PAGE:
So let’s fast-forward just a little bit. I’m out of high school, I’m starting to work a job, and I’ve never looked back at that time and thought that what happened was wrong. After working for a while, I started a new position. I worked at the Iowa Department for the Blind, and at that agency we started a wellness committee. I was so excited about that because—like I said earlier—I did like sports, and I liked fitness; I just didn’t know how to get involved. So we started this wellness committee, and we would come up with activities for the staff to do. We would meet during a break time and start in the basement, walk all the way up the stairs, all the way up to the sixth floor, and walk back down again. And I thought, “Hey, stair climbing, this is excellent, I can do that.” By the third floor I wanted to take the elevator [laughter]. But again, we would keep going. We had yoga classes over the lunch hour; we were introducing things like that. I started to walk on the treadmill, maybe walk on the elliptical for a little bit. But after two weeks of that I was bored, so that went by the wayside.
The chairperson of our committee at that time then received another position and left the agency. They were looking for someone to fill that spot, and I was eager to do so. So I said, “Hey, I volunteer. I would love to do that.”
And they said, “That’s great. You can go ahead and join, and we’ll have another person, and you’ll be co-chairs.” I was excited about that, but there was one problem: I was not fit. I was overweight. I wasn’t the example that I felt was necessary for them to have. I truly believe if I’m going to give advice, I need to lead by example. So we got together in our committee and we started putting our heads together and thinking of different things we could offer, things that would get people excited.
My co-chair said to me, “You know what, I do a CrossFit class over the noon hour in the gym. You’re welcome to come, and let’s get some other people to do that.” I had no idea what I was in for. Do you guys know anything about CrossFit? Has anyone heard of it? [affirmative responses]. If you haven’t, I want to give you a quick definition: it is high-intensity, functional movements. So what that means is if we’re going to work out for twenty minutes, fifteen minutes at a time, you’re going to have your heartrate up that whole time. We also incorporate weight training, so different types of lifts using weights. But I didn’t know that’s what it involved. All I knew was that we were going to be doing a class that involved different types of exercises every day.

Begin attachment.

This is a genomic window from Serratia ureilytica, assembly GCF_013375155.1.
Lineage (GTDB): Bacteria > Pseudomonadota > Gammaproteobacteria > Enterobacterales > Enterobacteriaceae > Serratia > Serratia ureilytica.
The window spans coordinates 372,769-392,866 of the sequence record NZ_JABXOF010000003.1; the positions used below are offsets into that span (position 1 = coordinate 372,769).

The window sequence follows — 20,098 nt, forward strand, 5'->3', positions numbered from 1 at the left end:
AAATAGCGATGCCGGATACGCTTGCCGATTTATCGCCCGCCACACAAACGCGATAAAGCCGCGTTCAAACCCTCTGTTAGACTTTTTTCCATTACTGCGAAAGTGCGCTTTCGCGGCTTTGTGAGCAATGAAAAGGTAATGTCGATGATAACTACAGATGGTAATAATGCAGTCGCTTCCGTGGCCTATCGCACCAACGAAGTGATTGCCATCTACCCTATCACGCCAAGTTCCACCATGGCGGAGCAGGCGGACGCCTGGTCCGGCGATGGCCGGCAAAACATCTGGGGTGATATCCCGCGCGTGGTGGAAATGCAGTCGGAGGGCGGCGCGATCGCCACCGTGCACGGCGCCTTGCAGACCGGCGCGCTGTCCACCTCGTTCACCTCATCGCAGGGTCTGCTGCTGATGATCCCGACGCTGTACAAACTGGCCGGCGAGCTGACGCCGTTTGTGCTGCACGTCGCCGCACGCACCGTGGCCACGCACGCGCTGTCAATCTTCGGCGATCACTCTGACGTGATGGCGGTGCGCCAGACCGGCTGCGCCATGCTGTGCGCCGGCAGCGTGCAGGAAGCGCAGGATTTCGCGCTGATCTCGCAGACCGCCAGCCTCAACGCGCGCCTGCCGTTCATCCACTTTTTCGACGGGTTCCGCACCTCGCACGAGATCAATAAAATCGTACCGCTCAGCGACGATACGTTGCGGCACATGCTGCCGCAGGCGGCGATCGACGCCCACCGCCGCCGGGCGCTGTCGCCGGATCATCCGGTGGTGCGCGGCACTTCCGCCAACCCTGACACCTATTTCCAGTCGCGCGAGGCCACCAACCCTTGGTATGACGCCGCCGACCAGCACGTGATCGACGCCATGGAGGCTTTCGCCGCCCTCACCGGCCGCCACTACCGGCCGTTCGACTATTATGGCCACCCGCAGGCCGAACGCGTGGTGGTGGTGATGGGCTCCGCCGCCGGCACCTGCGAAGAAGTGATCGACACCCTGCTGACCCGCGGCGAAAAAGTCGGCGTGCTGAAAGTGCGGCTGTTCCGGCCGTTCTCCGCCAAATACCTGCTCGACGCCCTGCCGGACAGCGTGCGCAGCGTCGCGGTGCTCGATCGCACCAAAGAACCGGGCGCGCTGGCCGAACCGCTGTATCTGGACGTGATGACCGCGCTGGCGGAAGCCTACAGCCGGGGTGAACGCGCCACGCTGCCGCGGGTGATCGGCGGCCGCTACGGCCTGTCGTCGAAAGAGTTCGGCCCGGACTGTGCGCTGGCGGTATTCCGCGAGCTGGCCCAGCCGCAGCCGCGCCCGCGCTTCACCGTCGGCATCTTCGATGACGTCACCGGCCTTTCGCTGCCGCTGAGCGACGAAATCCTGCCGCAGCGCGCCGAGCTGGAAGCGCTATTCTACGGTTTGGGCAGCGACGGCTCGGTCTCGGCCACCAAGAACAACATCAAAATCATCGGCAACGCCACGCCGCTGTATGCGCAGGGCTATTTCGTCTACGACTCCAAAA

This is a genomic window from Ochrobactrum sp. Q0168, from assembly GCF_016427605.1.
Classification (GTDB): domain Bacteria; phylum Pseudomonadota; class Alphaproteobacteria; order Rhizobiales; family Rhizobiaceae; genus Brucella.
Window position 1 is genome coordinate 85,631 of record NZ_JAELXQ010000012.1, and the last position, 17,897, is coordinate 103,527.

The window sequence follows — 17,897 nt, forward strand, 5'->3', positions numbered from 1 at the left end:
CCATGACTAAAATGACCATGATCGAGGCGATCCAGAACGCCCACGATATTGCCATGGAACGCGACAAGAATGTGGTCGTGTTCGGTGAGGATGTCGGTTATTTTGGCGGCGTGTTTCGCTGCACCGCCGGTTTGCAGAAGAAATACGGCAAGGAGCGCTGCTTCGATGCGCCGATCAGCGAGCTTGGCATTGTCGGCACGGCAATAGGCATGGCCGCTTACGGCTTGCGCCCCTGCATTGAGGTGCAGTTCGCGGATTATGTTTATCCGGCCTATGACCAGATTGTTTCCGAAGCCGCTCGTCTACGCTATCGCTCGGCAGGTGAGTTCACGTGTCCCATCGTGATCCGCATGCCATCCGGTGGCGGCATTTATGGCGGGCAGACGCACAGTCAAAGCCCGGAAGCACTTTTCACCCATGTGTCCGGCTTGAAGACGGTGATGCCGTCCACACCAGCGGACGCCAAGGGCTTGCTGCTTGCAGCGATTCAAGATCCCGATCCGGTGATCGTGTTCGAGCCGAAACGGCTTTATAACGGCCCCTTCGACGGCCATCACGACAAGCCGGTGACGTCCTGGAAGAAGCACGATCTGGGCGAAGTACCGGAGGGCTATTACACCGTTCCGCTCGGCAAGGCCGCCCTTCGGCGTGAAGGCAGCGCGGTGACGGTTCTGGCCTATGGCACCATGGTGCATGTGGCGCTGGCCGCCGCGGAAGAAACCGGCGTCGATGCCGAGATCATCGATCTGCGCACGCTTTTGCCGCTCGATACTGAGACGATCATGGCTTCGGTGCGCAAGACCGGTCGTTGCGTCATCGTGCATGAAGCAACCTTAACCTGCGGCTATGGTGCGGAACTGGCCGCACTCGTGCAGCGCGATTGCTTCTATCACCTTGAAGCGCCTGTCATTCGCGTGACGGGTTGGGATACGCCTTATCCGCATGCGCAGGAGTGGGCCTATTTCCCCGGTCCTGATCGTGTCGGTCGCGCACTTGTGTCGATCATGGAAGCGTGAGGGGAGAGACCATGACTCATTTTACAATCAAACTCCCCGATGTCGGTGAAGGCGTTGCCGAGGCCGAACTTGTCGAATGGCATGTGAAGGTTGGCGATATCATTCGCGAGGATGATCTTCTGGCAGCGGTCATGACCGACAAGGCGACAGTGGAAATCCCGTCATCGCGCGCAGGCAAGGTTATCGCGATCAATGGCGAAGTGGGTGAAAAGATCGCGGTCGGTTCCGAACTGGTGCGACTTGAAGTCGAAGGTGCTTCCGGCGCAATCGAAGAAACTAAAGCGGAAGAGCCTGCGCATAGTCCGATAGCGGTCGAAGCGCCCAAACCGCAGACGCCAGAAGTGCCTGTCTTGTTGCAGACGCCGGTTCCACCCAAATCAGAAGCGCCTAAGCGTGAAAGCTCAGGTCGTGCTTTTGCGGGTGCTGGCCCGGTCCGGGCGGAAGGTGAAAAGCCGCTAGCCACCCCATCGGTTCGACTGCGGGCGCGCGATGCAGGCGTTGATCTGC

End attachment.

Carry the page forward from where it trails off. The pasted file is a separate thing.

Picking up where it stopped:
So I show up on day one; it took me probably the whole class time to do the warmup. That right there should’ve been my first sign that this was going to be a difficult class. After about a week of being involved in this class, I thought to myself, “This is hard. I don’t know if I want to continue doing this. I can get my fitness walking on the treadmill; I can do it walking on the elliptical.” But then I remembered, “You tried that, and it lasted for two weeks. Keep going, keep pushing forward.” So I said to myself—talked to myself a lot back then—I said, “Alright, keep coming to the classes, keep participating.” And I did. And I started seeing things I never thought possible.
We started an exercise there called box jumps. And that’s just exactly what it sounds like: you start out on the floor, and you jump up on a box. We started with lower inches, maybe two or three inches off the ground at first. I thought to myself, “When we get up to the boxes that are made of wood that would hurt if you missed.” I’ve done it, I could tell you, “I don’t have to do it.” I could tell my coach, “I don’t want to do this part of it; I think it’s too dangerous.”